Joe Arpaio, the former top cop in Phoenix's Maricopa County, established the jail in 1993. But he was voted out of office last year. Soon, Tent City will also be gone.
Erected in a remote area in Arizona, Tent City became a symbol of Arpaio's 24-year tenure as sheriff and magnet for controversy. Critics said the facility was demeaning for inmates, who stayed in scorching heat over 100 degrees, ate calorie-controlled meals and were given pink accessories including their underwear.
Arpaio promoted the desert camp, burnishing his reputation and touting himself as "America's toughest sheriff."
But his successor, who defeated Arapaio in November's election
, said there was no evidence that Tent City deterred crime.
"This facility became more of a circus atmosphere for the general public," said Maricopa County Sheriff Paul Penzone. "Starting today, that circus ends and these tents come down."
The new sheriff in town is reversing many of Arpaio's controversial policies.
Arpaio: 'Insulting to call it a circus'
At a news conference Tuesday, Penzone estimated closing Tent City would save $4.5 million.
Running the outdoor, canvas camp was difficult for detention center staff, who had to wear full gear in "very trying conditions" with "difficult dynamics," he said.
Cobbled together using donated Korean War tents, Tent City was established to alleviate prison overcrowding. It was in a remote area in Arizona, known for intense heat. Record temperatures inside a tent had reached 140 degrees, according to a 2016 press release from Maricopa County Sheriff's Department.
Arpaio dismissed heat concerns, saying: "If our servicemen and women serve in the Middle East in extreme hot weather over there, our inmates can deal with the heat here as well in Tent City."
When reached for comment by KPHO, a CNN affiliate in Phoenix,
Arpaio denounced the jail's closure.
"It's disgusting and insulting to call it a circus," he said.
"It is a deterrence. [The inmates] hate that place. I don't care what [Penzone] says."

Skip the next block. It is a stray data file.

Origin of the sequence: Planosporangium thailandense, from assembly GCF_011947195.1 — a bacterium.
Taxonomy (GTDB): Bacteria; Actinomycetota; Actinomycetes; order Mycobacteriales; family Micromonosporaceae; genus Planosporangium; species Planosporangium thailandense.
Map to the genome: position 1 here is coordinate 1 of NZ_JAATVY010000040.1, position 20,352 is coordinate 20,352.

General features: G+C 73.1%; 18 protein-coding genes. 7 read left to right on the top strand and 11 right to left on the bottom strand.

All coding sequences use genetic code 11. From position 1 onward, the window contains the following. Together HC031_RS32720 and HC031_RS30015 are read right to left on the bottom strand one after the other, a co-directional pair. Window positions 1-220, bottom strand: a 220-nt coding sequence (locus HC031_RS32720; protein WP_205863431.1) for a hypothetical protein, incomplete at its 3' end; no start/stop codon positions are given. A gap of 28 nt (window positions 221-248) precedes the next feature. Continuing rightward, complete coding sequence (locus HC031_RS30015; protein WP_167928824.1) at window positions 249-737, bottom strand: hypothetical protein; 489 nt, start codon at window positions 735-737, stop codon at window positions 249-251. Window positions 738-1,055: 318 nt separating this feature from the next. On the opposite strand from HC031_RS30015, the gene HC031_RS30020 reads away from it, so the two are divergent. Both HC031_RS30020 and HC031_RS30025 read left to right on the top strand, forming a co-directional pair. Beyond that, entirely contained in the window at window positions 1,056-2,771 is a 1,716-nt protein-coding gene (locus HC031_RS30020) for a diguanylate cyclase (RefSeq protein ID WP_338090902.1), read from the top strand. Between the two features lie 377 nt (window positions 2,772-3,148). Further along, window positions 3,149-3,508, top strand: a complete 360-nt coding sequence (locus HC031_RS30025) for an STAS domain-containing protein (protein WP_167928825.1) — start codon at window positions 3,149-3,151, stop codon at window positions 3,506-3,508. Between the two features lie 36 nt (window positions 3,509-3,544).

Officials say economics drove the jail's closure.
Tent City has the capacity of holding 2,100 inmates and peaked at 1,700 inmates, former Arizona Attorney General Grant Woods said at a news conference.
"The last several years it held 700-800 inmates and yet the cost for Tent City has stayed the same, whether you have 1,700 inmates or half of that. So economically it's become a problem," Woods said.
Moving the inmates will take several months, Penzone said.
Penzone disbands Arpaio's policies
Since taking helm of the Maricopa County Sheriff's Office on January 1, Penzone has sought to undo many of Arpaio's policies.
For one, the sheriff's office no longer issues news releases with a page-long photo of Arpaio watermarked on the background of every page.
Arpaio, the poster child for hardline immigration policy in the United States, was ordered to be tried on a criminal contempt charge
. A federal judge found Arpaio and three members of his office to be in civil contempt because they allegedly violated court orders intended to keep the Maricopa County Sheriff's Office from racially profiling Latinos. His trial is scheduled for this month.
Under Arpaio, the sheriff's office led workplace raids
leading to criminal ID theft charges for undocumented immigrants.
Penzone, a Democrat and former Phoenix police officer, has said the county's deputies will not take the lead on immigration enforcement anymore. He reached a compromise with Immigration and Customs Enforcement after initially announcing that the sheriff's office wouldn't honor the agency's request to hold inmates who would otherwise be released, according to CNN affiliate KNXV.
Shortly after taking office, he disbanded Arpaio's Cold Case Posse, which investigated former President Barack Obama's birth certificate.
A staunch supporter of Donald Trump, Arpaio insisted that Obama was not a US citizen and that his birth certificate was fraudulent -- a claim that has been thoroughly debunked.